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I have a photoshop file with over a hundred layers. Each of these layers have white backgrounds. I need to remove all of these #FFFFFF pixels automatically. I'm not worried about the actual content being deleted or anything. None of the content contains any pure white pixels.

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3 Answers 3

You'll have to remove the white layer by layer. There's no automated processes to strip white from all layers.

If it were me I'd probably use Select > Color Range to grab the white on each layer, then add a mask, repeat for each layer.

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make an ACTION from Scott's answer and apply it to all 100 layers.

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This is very easy to accomplish with a simple action and simple script.

For an action I started recording a new action called SelectWhite and did Select -> Color Range (selected white) pressed OK then I hit Delete to delete the white, and then I pressed CTRL + D to de-select the current selection.

I then stopped recording my action.

Now you could just use this action manually on every layer or you could use a script to do it for you...

Then here's the code you need for the script:

var doc = app.activeDocument;
for(var i = 0; i < doc.layers.length; i++){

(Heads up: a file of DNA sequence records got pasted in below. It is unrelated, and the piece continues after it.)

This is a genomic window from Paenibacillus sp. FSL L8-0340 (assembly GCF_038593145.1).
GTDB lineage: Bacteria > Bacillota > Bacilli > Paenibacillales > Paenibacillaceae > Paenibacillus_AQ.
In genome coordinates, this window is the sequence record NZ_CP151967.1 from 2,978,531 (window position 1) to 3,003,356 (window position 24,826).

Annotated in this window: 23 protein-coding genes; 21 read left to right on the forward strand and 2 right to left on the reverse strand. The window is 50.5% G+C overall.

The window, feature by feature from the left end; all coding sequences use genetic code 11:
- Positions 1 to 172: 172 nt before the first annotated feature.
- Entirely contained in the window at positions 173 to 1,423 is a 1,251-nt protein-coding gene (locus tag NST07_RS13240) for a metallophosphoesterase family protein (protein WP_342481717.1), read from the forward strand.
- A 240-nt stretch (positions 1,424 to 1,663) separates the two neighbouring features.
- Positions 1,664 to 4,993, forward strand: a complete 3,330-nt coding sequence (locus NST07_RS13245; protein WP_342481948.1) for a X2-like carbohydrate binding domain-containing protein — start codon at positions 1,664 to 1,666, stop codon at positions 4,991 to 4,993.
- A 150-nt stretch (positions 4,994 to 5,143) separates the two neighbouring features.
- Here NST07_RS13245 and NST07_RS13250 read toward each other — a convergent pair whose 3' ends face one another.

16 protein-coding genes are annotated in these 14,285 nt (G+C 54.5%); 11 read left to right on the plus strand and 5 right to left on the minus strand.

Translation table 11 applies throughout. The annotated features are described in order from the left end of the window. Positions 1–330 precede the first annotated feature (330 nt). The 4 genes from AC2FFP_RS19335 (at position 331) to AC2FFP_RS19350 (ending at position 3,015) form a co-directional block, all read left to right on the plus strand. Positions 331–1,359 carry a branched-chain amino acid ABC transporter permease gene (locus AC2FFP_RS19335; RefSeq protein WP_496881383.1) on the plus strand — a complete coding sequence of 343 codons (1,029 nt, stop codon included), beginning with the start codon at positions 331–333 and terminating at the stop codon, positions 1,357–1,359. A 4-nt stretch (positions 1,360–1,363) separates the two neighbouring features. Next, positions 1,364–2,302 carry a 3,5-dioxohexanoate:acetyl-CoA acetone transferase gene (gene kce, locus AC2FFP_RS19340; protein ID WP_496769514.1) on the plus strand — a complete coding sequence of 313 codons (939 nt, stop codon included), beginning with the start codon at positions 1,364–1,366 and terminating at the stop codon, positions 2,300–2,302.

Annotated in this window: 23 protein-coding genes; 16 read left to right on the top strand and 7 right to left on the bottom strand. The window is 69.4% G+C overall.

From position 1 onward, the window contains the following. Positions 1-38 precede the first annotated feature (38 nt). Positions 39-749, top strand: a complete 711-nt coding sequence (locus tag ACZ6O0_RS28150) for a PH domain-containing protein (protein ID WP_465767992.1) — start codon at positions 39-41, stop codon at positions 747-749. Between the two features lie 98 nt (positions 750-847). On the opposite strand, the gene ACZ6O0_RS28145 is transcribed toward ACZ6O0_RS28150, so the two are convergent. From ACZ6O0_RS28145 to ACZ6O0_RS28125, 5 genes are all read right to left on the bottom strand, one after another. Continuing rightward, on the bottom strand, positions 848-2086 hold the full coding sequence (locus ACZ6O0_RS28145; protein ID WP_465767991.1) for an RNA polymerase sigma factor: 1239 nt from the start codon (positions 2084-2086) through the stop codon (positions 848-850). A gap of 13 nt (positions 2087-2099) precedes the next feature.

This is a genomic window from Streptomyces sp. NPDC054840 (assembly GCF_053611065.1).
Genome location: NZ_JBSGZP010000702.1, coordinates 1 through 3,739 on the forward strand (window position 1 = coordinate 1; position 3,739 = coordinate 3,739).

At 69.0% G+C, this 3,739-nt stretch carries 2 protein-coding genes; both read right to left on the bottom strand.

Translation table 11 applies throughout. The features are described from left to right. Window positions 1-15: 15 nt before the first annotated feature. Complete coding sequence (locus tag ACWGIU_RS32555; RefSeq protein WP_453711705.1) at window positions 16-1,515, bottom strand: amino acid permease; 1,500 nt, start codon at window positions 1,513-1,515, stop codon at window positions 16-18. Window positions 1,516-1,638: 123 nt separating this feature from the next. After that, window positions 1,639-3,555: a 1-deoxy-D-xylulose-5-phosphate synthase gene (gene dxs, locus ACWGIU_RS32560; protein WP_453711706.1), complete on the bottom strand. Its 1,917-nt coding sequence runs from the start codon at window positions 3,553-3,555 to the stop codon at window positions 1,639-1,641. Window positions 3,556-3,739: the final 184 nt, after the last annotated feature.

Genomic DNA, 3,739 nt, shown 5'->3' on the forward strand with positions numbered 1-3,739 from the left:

doc.activeLayer = doc.layers[i];
    app.doAction("YOUR_ACTION_NAME_HERE", "YOUR_ACTION_SET_NAME_HERE");
    doc.activeLayer.visible = false;
}  

This script will iterate through every layer and run the action you made on it.

On my computer the app.doAction line of code looked like this:

app.doAction("SelectWhite", "Custom");

Note that the first part "SelectWhite" is the name of your action and "Custom" is the action set the action is part of.

You can just open up Notepad and past this code in there, then save it as a .jsx file.

Now go to:

File -> Scripts -> Browse... and select your script and run it.

That's it!

EDIT If you don't want to do the work yourself, I've extracted the action and script and placed them into a zip file. Just load the action into Photoshop and then run the script like I explained. You may need to adjust that one line of code in the script if there's some naming issues.

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